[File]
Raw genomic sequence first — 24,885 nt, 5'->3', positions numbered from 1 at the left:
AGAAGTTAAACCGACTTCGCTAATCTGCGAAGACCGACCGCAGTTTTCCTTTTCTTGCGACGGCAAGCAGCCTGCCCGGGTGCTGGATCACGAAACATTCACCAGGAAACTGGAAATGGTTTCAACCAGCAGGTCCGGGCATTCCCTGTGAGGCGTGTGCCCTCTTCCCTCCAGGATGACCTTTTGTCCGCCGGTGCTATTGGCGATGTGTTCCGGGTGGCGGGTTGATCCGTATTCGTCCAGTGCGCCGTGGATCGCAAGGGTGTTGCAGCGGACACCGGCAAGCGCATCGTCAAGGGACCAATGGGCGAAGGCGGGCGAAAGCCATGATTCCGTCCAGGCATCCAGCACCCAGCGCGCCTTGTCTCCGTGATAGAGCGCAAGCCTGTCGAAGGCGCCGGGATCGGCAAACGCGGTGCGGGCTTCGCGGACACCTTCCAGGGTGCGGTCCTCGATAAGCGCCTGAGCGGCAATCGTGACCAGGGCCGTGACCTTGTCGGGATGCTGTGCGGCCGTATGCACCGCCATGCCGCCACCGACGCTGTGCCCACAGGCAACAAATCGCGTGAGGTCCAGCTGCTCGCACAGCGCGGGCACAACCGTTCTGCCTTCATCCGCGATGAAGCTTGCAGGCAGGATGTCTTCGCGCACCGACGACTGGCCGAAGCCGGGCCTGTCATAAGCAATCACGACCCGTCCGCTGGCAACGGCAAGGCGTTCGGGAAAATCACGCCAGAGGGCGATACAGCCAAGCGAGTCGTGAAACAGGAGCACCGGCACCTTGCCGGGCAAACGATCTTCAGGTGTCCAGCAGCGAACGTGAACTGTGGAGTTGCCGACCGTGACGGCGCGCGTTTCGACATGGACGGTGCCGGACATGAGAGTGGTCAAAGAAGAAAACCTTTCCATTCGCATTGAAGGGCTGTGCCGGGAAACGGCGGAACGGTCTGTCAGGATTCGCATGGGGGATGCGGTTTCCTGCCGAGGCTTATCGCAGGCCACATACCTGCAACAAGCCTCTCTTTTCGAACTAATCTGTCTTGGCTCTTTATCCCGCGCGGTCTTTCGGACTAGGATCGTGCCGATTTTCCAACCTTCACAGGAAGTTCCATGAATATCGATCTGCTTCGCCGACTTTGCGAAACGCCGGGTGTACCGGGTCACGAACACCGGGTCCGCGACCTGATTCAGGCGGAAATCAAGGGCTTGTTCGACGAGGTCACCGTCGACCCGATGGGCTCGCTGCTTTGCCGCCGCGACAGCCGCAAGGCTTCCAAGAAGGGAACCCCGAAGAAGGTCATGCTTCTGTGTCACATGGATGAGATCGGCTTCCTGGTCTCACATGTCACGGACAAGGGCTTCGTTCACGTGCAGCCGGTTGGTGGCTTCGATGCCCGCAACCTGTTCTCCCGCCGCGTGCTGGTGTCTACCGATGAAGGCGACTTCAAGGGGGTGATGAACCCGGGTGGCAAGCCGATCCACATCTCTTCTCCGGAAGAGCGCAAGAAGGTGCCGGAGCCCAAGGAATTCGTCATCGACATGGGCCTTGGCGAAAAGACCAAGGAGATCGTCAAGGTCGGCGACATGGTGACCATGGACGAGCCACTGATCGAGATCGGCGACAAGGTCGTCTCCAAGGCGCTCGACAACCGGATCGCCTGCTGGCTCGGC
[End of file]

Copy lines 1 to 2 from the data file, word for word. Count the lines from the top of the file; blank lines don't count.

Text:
Raw genomic sequence first — 24,885 nt, 5'->3', positions numbered from 1 at the left:
AGAAGTTAAACCGACTTCGCTAATCTGCGAAGACCGACCGCAGTTTTCCTTTTCTTGCGACGGCAAGCAGCCTGCCCGGGTGCTGGATCACGAAACATTCACCAGGAAACTGGAAATGGTTTCAACCAGCAGGTCCGGGCATTCCCTGTGAGGCGTGTGCCCTCTTCCCTCCAGGATGACCTTTTGTCCGCCGGTGCTATTGGCGATGTGTTCCGGGTGGCGGGTTGATCCGTATTCGTCCAGTGCGCCGTGGATCGCAAGGGTGTTGCAGCGGACACCGGCAAGCGCATCGTCAAGGGACCAATGGGCGAAGGCGGGCGAAAGCCATGATTCCGTCCAGGCATCCAGCACCCAGCGCGCCTTGTCTCCGTGATAGAGCGCAAGCCTGTCGAAGGCGCCGGGATCGGCAAACGCGGTGCGGGCTTCGCGGACACCTTCCAGGGTGCGGTCCTCGATAAGCGCCTGAGCGGCAATCGTGACCAGGGCCGTGACCTTGTCGGGATGCTGTGCGGCCGTATGCACCGCCATGCCGCCACCGACGCTGTGCCCACAGGCAACAAATCGCGTGAGGTCCAGCTGCTCGCACAGCGCGGGCACAACCGTTCTGCCTTCATCCGCGATGAAGCTTGCAGGCAGGATGTCTTCGCGCACCGACGACTGGCCGAAGCCGGGCCTGTCATAAGCAATCACGACCCGTCCGCTGGCAACGGCAAGGCGTTCGGGAAAATCACGCCAGAGGGCGATACAGCCAAGCGAGTCGTGAAACAGGAGCACCGGCACCTTGCCGGGCAAACGATCTTCAGGTGTCCAGCAGCGAACGTGAACTGTGGAGTTGCCGACCGTGACGGCGCGCGTTTCGACATGGACGGTGCCGGACATGAGAGTGGTCAAAGAAGAAAACCTTTCCATTCGCATTGAAGGGCTGTGCCGGGAAACGGCGGAACGGTCTGTCAGGATTCGCATGGGGGATGCGGTTTCCTGCCGAGGCTTATCGCAGGCCACATACCTGCAACAAGCCTCTCTTTTCGAACTAATCTGTCTTGGCTCTTTATCCCGCGCGGTCTTTCGGACTAGGATCGTGCCGATTTTCCAACCTTCACAGGAAGTTCCATGAATATCGATCTGCTTCGCCGACTTTGCGAAACGCCGGGTGTACCGGGTCACGAACACCGGGTCCGCGACCTGATTCAGGCGGAAATCAAGGGCTTGTTCGACGAGGTCACCGTCGACCCGATGGGCTCGCTGCTTTGCCGCCGCGACAGCCGCAAGGCTTCCAAGAAGGGAACCCCGAAGAAGGTCATGCTTCTGTGTCACATGGATGAGATCGGCTTCCTGGTCTCACATGTCACGGACAAGGGCTTCGTTCACGTGCAGCCGGTTGGTGGCTTCGATGCCCGCAACCTGTTCTCCCGCCGCGTGCTGGTGTCTACCGATGAAGGCGACTTCAAGGGGGTGATGAACCCGGGTGGCAAGCCGATCCACATCTCTTCTCCGGAAGAGCGCAAGAAGGTGCCGGAGCCCAAGGAATTCGTCATCGACATGGGCCTTGGCGAAAAGACCAAGGAGATCGTCAAGGTCGGCGACATGGTGACCATGGACGAGCCACTGATCGAGATCGGCGACAAGGTCGTCTCCAAGGCGCTCGACAACCGGATCGCCTGCTGGCTCGGC